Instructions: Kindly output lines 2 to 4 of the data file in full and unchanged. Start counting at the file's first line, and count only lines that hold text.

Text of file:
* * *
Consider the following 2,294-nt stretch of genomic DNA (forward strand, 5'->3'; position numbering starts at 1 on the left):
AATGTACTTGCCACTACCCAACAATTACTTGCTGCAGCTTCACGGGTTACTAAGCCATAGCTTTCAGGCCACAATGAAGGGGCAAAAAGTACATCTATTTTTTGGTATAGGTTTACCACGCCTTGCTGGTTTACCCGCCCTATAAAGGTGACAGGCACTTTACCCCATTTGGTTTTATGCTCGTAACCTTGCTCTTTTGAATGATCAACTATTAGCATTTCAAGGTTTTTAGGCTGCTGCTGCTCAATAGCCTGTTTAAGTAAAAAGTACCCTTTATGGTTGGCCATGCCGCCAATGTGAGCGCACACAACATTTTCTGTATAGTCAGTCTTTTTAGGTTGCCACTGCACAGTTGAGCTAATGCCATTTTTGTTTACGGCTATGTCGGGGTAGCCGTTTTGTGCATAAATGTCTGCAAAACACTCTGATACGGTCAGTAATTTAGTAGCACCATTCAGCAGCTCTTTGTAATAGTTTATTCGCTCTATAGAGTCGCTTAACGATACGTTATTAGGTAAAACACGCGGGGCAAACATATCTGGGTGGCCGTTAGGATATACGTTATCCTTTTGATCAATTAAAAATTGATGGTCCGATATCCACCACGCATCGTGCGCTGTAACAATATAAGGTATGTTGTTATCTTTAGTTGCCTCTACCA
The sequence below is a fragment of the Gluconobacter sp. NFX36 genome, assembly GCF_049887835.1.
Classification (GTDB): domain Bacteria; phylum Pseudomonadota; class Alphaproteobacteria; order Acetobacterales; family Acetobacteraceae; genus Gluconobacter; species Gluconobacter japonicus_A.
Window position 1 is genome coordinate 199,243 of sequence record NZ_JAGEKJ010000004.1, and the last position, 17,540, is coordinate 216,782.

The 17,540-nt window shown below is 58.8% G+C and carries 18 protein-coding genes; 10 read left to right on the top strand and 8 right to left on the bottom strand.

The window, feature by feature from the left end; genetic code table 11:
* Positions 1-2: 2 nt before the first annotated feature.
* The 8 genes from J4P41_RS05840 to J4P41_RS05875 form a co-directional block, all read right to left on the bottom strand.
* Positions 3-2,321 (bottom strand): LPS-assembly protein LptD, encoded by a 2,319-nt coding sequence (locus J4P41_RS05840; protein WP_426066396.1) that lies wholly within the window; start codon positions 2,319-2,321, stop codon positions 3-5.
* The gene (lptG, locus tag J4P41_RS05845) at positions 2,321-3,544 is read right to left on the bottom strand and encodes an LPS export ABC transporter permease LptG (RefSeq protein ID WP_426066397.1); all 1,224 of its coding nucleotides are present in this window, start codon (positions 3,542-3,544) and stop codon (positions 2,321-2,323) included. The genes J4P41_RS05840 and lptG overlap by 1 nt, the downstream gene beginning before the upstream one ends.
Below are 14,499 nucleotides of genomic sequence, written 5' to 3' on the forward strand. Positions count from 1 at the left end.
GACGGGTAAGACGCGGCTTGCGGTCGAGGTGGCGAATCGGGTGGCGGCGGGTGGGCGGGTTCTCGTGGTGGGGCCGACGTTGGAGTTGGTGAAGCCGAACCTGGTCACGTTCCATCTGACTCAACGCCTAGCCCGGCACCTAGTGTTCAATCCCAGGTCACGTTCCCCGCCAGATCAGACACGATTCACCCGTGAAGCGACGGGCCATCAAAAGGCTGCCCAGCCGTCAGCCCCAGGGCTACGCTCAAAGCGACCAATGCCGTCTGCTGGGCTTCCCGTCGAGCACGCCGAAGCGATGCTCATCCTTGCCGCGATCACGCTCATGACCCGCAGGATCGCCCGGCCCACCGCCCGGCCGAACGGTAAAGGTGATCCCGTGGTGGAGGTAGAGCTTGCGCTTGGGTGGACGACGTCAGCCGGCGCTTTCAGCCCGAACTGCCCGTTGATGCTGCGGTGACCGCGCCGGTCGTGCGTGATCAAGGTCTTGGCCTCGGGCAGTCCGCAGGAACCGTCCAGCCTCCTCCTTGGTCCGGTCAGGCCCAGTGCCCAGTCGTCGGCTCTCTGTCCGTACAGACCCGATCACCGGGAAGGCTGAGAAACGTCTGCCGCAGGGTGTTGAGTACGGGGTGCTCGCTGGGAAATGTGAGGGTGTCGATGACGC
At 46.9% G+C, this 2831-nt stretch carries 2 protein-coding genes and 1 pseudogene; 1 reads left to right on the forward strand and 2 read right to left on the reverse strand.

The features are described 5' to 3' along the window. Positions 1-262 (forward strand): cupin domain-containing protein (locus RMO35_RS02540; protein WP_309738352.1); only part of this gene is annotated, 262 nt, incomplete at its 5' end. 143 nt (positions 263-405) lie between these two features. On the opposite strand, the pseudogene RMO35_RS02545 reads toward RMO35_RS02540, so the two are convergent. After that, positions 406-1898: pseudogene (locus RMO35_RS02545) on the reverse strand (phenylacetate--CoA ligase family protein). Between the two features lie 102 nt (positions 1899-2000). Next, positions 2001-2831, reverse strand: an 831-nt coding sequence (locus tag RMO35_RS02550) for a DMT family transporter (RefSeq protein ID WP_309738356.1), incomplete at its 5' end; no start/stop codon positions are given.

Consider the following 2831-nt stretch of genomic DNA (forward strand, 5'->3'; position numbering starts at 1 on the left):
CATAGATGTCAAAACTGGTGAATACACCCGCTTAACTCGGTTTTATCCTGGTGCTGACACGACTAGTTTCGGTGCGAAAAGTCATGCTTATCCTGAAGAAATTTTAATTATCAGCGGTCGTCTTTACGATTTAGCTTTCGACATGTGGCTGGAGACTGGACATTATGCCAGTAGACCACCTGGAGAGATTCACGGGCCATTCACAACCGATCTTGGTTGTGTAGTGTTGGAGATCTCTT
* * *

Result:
AATGTACTTGCCACTACCCAACAATTACTTGCTGCAGCTTCACGGGTTACTAAGCCATAGCTTTCAGGCCACAATGAAGGGGCAAAAAGTACATCTATTTTTTGGTATAGGTTTACCACGCCTTGCTGGTTTACCCGCCCTATAAAGGTGACAGGCACTTTACCCCATTTGGTTTTATGCTCGTAACCTTGCTCTTTTGAATGATCAACTATTAGCATTTCAAGGTTTTTAGGCTGCTGCTGCTCAATAGCCTGTTTAAGTAAAAAGTACCCTTTATGGTTGGCCATGCCGCCAATGTGAGCGCACACAACATTTTCTGTATAGTCAGTCTTTTTAGGTTGCCACTGCACAGTTGAGCTAATGCCATTTTTGTTTACGGCTATGTCGGGGTAGCCGTTTTGTGCATAAATGTCTGCAAAACACTCTGATACGGTCAGTAATTTAGTAGCACCATTCAGCAGCTCTTTGTAATAGTTTATTCGCTCTATAGAGTCGCTTAACGATACGTTATTAGGTAAAACACGCGGGGCAAACATATCTGGGTGGCCGTTAGGATATACGTTATCCTTTTGATCAATTAAAAATTGATGGTCCGATATCCACCACGCATCGTGCGCTGTAACAATATAAGGTATGTTGTTATCTTTAGTTGCCTCTACCA
The sequence below is a fragment of the Gluconobacter sp. NFX36 genome, assembly GCF_049887835.1.
Classification (GTDB): domain Bacteria; phylum Pseudomonadota; class Alphaproteobacteria; order Acetobacterales; family Acetobacteraceae; genus Gluconobacter; species Gluconobacter japonicus_A.